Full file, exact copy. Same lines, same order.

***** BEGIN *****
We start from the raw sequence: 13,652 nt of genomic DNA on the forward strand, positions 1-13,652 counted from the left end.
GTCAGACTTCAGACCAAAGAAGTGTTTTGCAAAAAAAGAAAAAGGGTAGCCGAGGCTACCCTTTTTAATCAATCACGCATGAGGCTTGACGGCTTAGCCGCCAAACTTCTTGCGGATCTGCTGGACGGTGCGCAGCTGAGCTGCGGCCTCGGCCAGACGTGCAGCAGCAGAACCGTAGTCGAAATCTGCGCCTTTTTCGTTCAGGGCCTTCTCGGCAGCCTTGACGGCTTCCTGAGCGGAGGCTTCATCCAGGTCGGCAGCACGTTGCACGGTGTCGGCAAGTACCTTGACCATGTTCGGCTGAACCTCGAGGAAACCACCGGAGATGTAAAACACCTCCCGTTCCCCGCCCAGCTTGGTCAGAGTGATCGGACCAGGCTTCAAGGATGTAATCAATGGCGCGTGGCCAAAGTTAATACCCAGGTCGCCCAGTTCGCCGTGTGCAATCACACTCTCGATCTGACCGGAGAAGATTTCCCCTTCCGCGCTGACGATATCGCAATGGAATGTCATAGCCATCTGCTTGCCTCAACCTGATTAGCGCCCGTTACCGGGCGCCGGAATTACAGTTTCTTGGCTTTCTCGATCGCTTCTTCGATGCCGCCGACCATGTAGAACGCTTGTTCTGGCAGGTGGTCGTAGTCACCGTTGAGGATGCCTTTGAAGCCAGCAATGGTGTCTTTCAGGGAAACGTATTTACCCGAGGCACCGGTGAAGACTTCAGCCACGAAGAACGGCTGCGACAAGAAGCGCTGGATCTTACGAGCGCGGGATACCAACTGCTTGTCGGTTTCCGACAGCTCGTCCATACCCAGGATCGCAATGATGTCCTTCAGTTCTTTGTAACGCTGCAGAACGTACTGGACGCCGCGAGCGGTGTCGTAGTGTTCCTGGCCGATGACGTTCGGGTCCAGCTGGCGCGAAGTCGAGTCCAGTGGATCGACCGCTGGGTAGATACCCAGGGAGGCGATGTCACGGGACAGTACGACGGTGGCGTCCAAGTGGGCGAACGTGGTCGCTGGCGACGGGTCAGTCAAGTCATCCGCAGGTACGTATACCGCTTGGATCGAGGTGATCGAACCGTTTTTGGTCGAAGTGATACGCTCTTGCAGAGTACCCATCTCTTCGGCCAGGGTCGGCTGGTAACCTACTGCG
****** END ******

We start from the raw sequence: 13,652 nt of genomic DNA on the forward strand, positions 1-13,652 counted from the left end.
GTCAGACTTCAGACCAAAGAAGTGTTTTGCAAAAAAAGAAAAAGGGTAGCCGAGGCTACCCTTTTTAATCAATCACGCATGAGGCTTGACGGCTTAGCCGCCAAACTTCTTGCGGATCTGCTGGACGGTGCGCAGCTGAGCTGCGGCCTCGGCCAGACGTGCAGCAGCAGAACCGTAGTCGAAATCTGCGCCTTTTTCGTTCAGGGCCTTCTCGGCAGCCTTGACGGCTTCCTGAGCGGAGGCTTCATCCAGGTCGGCAGCACGTTGCACGGTGTCGGCAAGTACCTTGACCATGTTCGGCTGAACCTCGAGGAAACCACCGGAGATGTAAAACACCTCCCGTTCCCCGCCCAGCTTGGTCAGAGTGATCGGACCAGGCTTCAAGGATGTAATCAATGGCGCGTGGCCAAAGTTAATACCCAGGTCGCCCAGTTCGCCGTGTGCAATCACACTCTCGATCTGACCGGAGAAGATTTCCCCTTCCGCGCTGACGATATCGCAATGGAATGTCATAGCCATCTGCTTGCCTCAACCTGATTAGCGCCCGTTACCGGGCGCCGGAATTACAGTTTCTTGGCTTTCTCGATCGCTTCTTCGATGCCGCCGACCATGTAGAACGCTTGTTCTGGCAGGTGGTCGTAGTCACCGTTGAGGATGCCTTTGAAGCCAGCAATGGTGTCTTTCAGGGAAACGTATTTACCCGAGGCACCGGTGAAGACTTCAGCCACGAAGAACGGCTGCGACAAGAAGCGCTGGATCTTACGAGCGCGGGATACCAACTGCTTGTCGGTTTCCGACAGCTCGTCCATACCCAGGATCGCAATGATGTCCTTCAGTTCTTTGTAACGCTGCAGAACGTACTGGACGCCGCGAGCGGTGTCGTAGTGTTCCTGGCCGATGACGTTCGGGTCCAGCTGGCGCGAAGTCGAGTCCAGTGGATCGACCGCTGGGTAGATACCCAGGGAGGCGATGTCACGGGACAGTACGACGGTGGCGTCCAAGTGGGCGAACGTGGTCGCTGGCGACGGGTCAGTCAAGTCATCCGCAGGTACGTATACCGCTTGGATCGAGGTGATCGAACCGTTTTTGGTCGAAGTGATACGCTCTTGCAGAGTACCCATCTCTTCGGCCAGGGTCGGCTGGTAACCTACTGCG